The competition watchdog has imposed fines totalling £100m in the latest case of so-called price gouging that saw patients lose access to a free drug on the NHS.
The Competition and Markets Authority (CMA) found that pharmaceutical company Advanz charged “excessive and unfair prices” for supplying liothyronine tablets, which are used to treat thyroid hormone deficiency – a condition that causes extreme fatigue and depression.
It said that because there was no competition for the drug, sustained price increases were imposed from 2007 until 2017 – rising more than 6,000%.
Its investigation found that NHS spending on the tablets in 2006, the year before the implementation of the price strategy, was £600,000.
The regulator said that by 2016 that sum had jumped to more than £30m – with the cost of a pack nearing £250.
They had originally cost £20.
The drug was placed on the NHS ‘drop list’ in July 2015 meaning that patients were faced with the prospect of having their current treatment stopped or having to purchase liothyronine tablets at their own expense.
The CMA found that the price increases were not driven by any meaningful innovation or investment, volumes remained broadly stable, and the cost of producing the tablets did not increase significantly.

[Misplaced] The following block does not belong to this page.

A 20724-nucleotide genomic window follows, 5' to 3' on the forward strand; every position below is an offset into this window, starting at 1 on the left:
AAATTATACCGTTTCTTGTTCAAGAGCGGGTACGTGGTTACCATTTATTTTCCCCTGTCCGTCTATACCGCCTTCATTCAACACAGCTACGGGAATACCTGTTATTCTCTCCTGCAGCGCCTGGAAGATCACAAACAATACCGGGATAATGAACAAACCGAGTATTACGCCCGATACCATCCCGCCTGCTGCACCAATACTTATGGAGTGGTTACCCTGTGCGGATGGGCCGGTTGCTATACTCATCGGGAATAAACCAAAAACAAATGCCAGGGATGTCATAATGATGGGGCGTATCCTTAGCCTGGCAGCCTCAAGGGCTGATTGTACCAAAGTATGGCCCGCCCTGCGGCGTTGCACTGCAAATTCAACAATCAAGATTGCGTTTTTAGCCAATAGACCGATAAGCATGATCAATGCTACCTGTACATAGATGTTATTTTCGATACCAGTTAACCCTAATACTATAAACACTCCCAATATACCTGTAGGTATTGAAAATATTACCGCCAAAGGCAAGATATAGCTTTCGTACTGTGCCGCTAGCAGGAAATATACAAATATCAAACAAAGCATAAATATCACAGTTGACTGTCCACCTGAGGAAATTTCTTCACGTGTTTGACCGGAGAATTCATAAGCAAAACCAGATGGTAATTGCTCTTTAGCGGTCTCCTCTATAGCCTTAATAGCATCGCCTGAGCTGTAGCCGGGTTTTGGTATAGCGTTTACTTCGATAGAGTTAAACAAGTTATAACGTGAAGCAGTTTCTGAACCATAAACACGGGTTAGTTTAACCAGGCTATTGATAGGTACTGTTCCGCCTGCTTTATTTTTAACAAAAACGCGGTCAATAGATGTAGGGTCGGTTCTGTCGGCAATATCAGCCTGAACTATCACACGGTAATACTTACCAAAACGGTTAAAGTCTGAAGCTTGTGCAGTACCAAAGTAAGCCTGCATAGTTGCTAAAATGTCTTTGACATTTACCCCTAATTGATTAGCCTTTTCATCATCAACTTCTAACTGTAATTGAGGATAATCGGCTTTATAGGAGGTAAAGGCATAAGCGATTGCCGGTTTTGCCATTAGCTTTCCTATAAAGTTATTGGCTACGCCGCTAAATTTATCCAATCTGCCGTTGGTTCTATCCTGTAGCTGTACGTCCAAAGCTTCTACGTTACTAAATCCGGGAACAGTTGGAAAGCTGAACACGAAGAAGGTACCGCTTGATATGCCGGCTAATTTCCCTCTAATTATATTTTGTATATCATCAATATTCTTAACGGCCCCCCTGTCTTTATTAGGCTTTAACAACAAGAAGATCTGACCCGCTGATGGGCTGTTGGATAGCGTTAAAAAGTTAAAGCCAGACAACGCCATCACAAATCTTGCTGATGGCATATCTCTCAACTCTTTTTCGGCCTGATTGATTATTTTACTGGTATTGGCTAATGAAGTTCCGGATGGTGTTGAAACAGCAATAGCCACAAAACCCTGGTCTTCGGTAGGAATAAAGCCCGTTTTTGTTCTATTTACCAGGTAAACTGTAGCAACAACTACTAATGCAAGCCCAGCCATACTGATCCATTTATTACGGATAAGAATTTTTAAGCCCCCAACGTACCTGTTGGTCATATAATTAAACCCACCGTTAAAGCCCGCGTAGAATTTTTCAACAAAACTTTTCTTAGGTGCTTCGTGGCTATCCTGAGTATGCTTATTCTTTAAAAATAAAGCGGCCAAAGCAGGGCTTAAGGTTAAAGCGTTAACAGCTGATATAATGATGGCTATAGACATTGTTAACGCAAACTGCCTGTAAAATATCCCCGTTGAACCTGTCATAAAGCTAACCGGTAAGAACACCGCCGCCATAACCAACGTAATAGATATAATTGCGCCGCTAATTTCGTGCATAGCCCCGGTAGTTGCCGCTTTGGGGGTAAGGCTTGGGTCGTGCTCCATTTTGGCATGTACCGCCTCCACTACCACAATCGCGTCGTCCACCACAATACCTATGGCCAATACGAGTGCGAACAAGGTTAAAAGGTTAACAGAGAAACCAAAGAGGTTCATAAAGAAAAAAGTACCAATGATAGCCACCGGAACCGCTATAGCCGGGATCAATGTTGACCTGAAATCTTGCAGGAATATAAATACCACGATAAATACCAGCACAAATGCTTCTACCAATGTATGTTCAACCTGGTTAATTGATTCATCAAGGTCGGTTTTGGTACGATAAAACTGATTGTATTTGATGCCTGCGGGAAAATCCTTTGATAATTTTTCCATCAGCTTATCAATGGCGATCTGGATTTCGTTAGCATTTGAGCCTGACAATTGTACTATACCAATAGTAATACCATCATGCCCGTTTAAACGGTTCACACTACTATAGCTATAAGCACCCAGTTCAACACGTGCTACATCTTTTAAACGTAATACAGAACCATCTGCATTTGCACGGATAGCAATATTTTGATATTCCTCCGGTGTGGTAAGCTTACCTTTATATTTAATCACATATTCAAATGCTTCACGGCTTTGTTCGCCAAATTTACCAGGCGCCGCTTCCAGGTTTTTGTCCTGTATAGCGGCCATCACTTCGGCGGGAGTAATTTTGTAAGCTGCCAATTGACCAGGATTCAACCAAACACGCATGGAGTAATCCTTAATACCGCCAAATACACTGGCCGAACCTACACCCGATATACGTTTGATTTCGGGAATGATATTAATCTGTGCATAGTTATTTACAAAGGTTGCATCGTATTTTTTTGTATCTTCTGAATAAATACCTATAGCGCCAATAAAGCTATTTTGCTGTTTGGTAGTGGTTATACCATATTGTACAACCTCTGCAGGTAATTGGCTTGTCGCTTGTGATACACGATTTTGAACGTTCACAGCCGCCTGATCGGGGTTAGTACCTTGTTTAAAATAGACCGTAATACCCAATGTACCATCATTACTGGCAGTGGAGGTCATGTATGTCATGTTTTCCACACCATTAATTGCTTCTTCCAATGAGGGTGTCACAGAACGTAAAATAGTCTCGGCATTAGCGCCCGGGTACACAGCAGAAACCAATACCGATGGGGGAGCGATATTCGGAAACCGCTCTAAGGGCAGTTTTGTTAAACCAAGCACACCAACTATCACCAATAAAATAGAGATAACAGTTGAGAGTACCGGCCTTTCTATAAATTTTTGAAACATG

It said Advanz was to pay a penalty of £40.9m while two previous owners of the businesses now forming part of the company – HgCapital and Cinven – were fined £8.6m and £51.m respectively.
CMA chief executive Andrea Coscelli said: “Advanz’s decision to rachet up the price of liothyronine tablets and impose excessive and unfair prices for over eight years came at a huge cost to the NHS, and ultimately to UK taxpayers.
Andrea Coscelli has been chief executive of the CMA since 2017
“But that wasn’t all – it also meant that people dealing with depression and extreme fatigue, as a result of their thyroid conditions, were told they could not continue to receive the most effective treatment for them due its increased price.
“Advanz’s strategy exploited a loophole enabling it to reap much higher profits.”
The ruling was revealed just weeks after it emerged that the CMA had fined two other drug companies £260m for similar tactics.
The regulator said its decision left the door open for the NHS to seek compensation, if the health service chose to do so.
Mr Coscelli added: “This fine of over £100m, and our work in the pharma sector to date, sends a clear message that breaking the law has serious consequences.”
The companies were yet to publish a statement in response to the investigation.